How To Blend Stain To Achieve A Natural Look

Mid Century Coffee Table Refinish

My dad knew what was up in 1959.

He was 16 years old at the time, and he built this mid century modern coffee table in his high school shop class.

(Briefly, I forgot that 1959 was actually mid century, and to him this was just a coffee table. No need to name the style era.)

Anyway, my grandmother kept the table all these years and long story short, this is my latest before and after project tutorial.

coffee table before and after refinish

I wanted to use stain to create something amazing like Bethany at Sawdust and Embryos does with stain, but once I sanded the old finish off I noticed a variation in the wood’s color and decided just to enhance that.

Getting Started…

First thing’s first, there was a loose edge piece that miraculously stayed with the table through years of storage in my grandparents shed, and reattaching it was easy.

mid century coffee table repair

I glued/clamped/nailed it back on, and reinforced a second edge.

small coffee table

Next, I used wood filler on the corners that needed it…

wood filler antique coffee table

…then when it was dry, I started sanding off the old finish.

orbital sander coffee table

The old finish came off really quickly with 80 grit sandpaper.  (I sanded the legs by hand because they are round and all.)

I went over it all again with 150 then 220 grit to make it smooth.

remove old finish

After I was done sanding, I wiped it down with mineral spirits to remove the dust.  To prep the wood to take the stain evenly, I applied Minwax Pre-Stain Wood Conditioner.  (You can see the natural color variation in the wood that I talked about earlier.)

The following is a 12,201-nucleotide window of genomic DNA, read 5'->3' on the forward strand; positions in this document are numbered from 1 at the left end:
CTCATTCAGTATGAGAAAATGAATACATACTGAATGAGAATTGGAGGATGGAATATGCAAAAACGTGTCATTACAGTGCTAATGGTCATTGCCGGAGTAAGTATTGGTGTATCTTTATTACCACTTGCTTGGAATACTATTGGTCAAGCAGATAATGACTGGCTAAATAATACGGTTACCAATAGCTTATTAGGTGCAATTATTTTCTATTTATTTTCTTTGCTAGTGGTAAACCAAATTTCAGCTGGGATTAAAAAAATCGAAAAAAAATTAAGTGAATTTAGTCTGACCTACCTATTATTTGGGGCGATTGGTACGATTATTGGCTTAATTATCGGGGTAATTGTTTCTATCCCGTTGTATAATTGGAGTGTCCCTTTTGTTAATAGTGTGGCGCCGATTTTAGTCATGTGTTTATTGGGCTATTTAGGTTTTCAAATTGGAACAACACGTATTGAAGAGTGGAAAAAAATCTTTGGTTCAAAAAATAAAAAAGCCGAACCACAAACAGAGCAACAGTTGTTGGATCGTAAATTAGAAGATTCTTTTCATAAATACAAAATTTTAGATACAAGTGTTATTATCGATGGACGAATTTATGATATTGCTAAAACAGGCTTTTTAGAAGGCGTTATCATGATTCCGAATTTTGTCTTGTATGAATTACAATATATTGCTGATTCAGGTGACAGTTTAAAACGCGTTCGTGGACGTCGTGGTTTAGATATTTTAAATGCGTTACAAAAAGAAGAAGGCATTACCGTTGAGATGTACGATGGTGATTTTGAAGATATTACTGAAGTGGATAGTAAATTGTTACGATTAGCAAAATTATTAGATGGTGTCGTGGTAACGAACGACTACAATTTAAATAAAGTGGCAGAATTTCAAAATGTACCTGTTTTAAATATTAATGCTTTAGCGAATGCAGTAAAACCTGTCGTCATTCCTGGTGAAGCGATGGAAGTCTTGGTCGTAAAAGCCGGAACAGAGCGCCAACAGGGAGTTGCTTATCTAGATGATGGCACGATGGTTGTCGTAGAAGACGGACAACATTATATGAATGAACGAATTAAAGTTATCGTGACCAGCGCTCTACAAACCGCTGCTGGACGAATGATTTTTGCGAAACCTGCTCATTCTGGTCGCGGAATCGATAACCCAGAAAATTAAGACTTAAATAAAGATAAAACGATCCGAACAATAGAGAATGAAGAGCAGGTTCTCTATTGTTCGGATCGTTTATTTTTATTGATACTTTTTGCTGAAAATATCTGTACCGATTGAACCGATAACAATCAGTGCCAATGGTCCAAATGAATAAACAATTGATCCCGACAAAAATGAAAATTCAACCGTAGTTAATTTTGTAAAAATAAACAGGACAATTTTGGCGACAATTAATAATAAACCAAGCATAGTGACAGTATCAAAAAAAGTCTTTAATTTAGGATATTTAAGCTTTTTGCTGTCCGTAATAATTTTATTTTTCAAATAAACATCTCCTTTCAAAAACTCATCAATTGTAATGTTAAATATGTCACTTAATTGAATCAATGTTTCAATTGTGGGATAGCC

natural wood coffee table

I decided to enhance the natural streak of color that was in the wood, by layering, shading, and blending with some Minwax Dark Walnut stain.

blending stain

I followed the lines of the grain in case I couldn’t blend it that well.  (The grain lines would hide any stain lines.)  I waited a few minutes and then spread the stain over the dry parts, making it appear more like a gradual fade.  (For more details on this and more detailed tricks with stain, see Bethany’s tutorial.)

shading and blending stain

To make things more interesting and add depth, I blended some Minwax Classic Gray along the edges.

blending shading fading stain

I used mineral spirits on a paper towel to clean up my mistakes.  (I make a lot of mistakes.)

blending oil based stain

Then when that wasn’t enough, I got out the very fine steel wool.  That worked better.

shading with stain

I went back a few times, touching up with some gray and walnut until I was satisfied.

After about 30 minutes of messing with the stain, steel wool, and mineral spirits, I suddenly dropped what I was holding and backed away slowly.  (It’s hard to know when to stop.)

When it was safe to approach again (a few hours later), I applied some polyurethane to seal the deal.

I did 3 coats, so that part basically took me a day.  (Drying time between coats is always painful.)

clear coat polyurethane

And there it is.  An actual mid century coffee table built by my dad when he was 16,  and refinished by his daughter- 56 years later.

mid century modern coffee table

Oh, and here’s a cool bonus:  the original receipt for the lumber, signed by my dad’s shop teacher.

lumber reciept

Thanks for reading!

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